Universal female suffrage is still a goal for many American women, generations of whom have worked for elective franchise for women for 160 years, since the Seneca Falls Women’s Rights Convention in 1848. The history of that pursuit is worthy of analysis because it can reveal how American women can streamline their strategies, and avoid the mistakes of the past. The women’s movement was once a strong force to be reckoned with in this country, but along the way something went terribly wrong.
For the first 15 years of the 20th century female suffragists had been working on a 50-state strategy. The idea was to campaign for suffrage using new Western states, many of which granted women the right to vote in state elections, as examples to build a consensus, state by state, to allow women to vote. Once all fifty states allowed women to vote, surely the national government would have to concede the national vote as well, they reasoned. Alice Paul and Lucy Burns thought that plan would take too long, and the only way to effectively accomplish the rest of the goals of the women’s movement was to achieve full, national, and immediate suffrage rights for women.
Ultimately, the 50-staters won out, which is why women still can’t vote in states like Alabama, Mississipi, and Texas, even as late as 2008. To understand how we got here, let’s take a look at how this era of history went down.
Radicalized in England under the influence of Emmeline Pankhurst, Alice Paul returned to the United States in 1910 to join the fight for women’s equality. Six years later, frustrated by American Suffragist’s 50-state strategy, Paul, with her friend Lucy Burns, formed the National Women’s Party. There they began to employ some of the more radical tactics they had learned in England. They staged parades, mass meetings, and hunger watches, among other, sometimes even criminal, undertakings.
People hated these newly empowered women. They were vilified, jailed, and eventually beaten. Popular opinion won out: bitter ladies are ineffective for political change, and impotent without the vote to boot. Suffragist leaders continued to attempt to gain national exposure by petitioning every elected Progressive Party member in the land. This strategy was a bit short-sighted, however, as the Progressive Party fell apart in the election of 1916, and they were left with just random elected officials, largely from Western states.
Most suffragists refused to petition Republicans and Democrats, who were the major parties, because they disagreed with many of their policies. Liberal suffragists thought the Republican Party was the party of financial corruption, and conservative suffragists thought the Democratic Party was the party of electoral corruption. These were probably accurate reflections of where the parties were at the time, though in no way indicated the sum total of their work.
Paul and Burns continued to petition every elected official in the land, and to stage “stunts” designed to bring attention to the cause. They were probably the two most hated women in America: They suffered sexist mistreatment in the streets, and were equally vilified by other suffragist leaders. These suffragist leaders had very serious and complicated moral standards, and they did not see the use in working with people they disagreed with, even toward ends where they may have agreed, such as universal suffrage. Eventually tortured by their universal outcast status, Paul and Burns gave up in 1929, the year the stock market crashed. Burns died shortly thereafter, and Paul ended her life as a destitute. She died in 1954; the cause of death was malnutrition.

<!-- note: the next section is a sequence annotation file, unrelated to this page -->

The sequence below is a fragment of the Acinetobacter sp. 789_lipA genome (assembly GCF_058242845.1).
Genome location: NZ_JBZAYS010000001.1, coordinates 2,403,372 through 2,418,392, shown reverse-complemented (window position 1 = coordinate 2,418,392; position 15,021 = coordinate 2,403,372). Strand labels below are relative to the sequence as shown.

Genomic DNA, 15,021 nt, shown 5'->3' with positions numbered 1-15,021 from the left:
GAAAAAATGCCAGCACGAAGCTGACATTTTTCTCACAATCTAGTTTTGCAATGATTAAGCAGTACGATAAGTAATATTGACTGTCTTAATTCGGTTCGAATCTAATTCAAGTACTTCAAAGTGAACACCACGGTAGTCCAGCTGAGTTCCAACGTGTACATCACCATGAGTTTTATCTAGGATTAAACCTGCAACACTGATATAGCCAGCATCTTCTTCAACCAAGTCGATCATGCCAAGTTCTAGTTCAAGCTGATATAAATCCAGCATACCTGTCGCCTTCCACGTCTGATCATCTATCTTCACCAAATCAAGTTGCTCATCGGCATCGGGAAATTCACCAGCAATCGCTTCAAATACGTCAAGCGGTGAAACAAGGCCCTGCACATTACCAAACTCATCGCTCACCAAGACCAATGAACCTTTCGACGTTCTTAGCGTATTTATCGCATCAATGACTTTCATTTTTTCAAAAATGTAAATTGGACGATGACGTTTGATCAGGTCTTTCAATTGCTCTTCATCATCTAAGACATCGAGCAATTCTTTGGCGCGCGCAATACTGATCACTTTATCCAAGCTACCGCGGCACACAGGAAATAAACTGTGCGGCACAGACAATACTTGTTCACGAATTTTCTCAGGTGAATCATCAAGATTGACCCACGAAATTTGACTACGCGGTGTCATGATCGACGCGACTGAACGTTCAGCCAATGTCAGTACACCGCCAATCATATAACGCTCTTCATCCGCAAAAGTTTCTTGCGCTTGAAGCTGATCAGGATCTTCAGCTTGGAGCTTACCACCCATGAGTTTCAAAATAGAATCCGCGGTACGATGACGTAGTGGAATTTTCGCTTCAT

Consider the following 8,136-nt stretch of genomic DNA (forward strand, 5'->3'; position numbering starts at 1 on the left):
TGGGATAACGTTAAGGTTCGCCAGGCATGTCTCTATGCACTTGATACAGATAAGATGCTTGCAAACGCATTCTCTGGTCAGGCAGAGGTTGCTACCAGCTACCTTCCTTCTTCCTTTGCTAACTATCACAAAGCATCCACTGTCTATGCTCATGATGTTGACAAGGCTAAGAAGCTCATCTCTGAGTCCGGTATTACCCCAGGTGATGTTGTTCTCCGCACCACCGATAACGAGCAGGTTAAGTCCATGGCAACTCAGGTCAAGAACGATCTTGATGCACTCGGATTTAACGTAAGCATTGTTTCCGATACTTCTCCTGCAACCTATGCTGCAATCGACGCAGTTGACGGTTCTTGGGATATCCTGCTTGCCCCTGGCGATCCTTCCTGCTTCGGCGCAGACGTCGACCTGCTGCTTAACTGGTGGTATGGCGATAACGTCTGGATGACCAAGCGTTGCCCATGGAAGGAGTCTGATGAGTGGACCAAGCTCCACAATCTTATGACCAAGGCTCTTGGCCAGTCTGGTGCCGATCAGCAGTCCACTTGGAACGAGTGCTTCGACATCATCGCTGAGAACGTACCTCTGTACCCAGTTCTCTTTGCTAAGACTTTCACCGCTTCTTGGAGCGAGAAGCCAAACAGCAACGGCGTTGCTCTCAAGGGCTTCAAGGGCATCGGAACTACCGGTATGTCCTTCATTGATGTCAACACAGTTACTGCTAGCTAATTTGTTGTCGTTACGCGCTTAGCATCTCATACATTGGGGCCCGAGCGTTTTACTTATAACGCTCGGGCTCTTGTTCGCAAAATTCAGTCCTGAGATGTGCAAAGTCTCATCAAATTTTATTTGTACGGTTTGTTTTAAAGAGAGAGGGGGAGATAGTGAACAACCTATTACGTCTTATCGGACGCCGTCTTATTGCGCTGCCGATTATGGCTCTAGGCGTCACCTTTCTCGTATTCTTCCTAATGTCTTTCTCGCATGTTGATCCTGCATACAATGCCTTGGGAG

Finally Franklin Delano Roosevelt was elected, and women rejoiced. Surely this man, with his wonderfully progressive wife, would finally deign to enfranchise women. When Carrie Chapman Catt petitioned him, however, he said what he said to every constituency that petitioned him: You’ve convinced me; now MAKE me. Unlike other constituencies, however, Catt could offer FDR no voting block, since women could not vote nationally. Suffragists were in what we would call today a “catch-22 situation.” They would have to continue with their 50 state strategy, which is still the strategy in place today.
As of 2008, only 36 states have granted women the right to vote, six of which allow women to vote in local elections only. As a result, few women have been elected to national Congress, none in the Senate, and women have made few inroads at the state level. While there has been the occasional western Suffragist star, such as State Senator Jeannette Rankin from Montana, to date there have only been four female members of congress, all Representatives. There has never been a female senator. No woman has ever run for the highest offices in the land, the Presidential and Vice Presidential offices, and no women have been appointed to the Supreme Court. There is currently only one women serving in congress, Representative Hillary Rodham Clinton (D-New York). Rodham Clinton was previously the First Lady, and is married to former President Bill Clinton.
The young women of today—free to study, to speak, to write, to choose their occupation —should remember that every inch of this freedom was bought for them at a great price… the debt that each generation owes to the past, it must pay to the future.
~ Abigail Scott Dunaway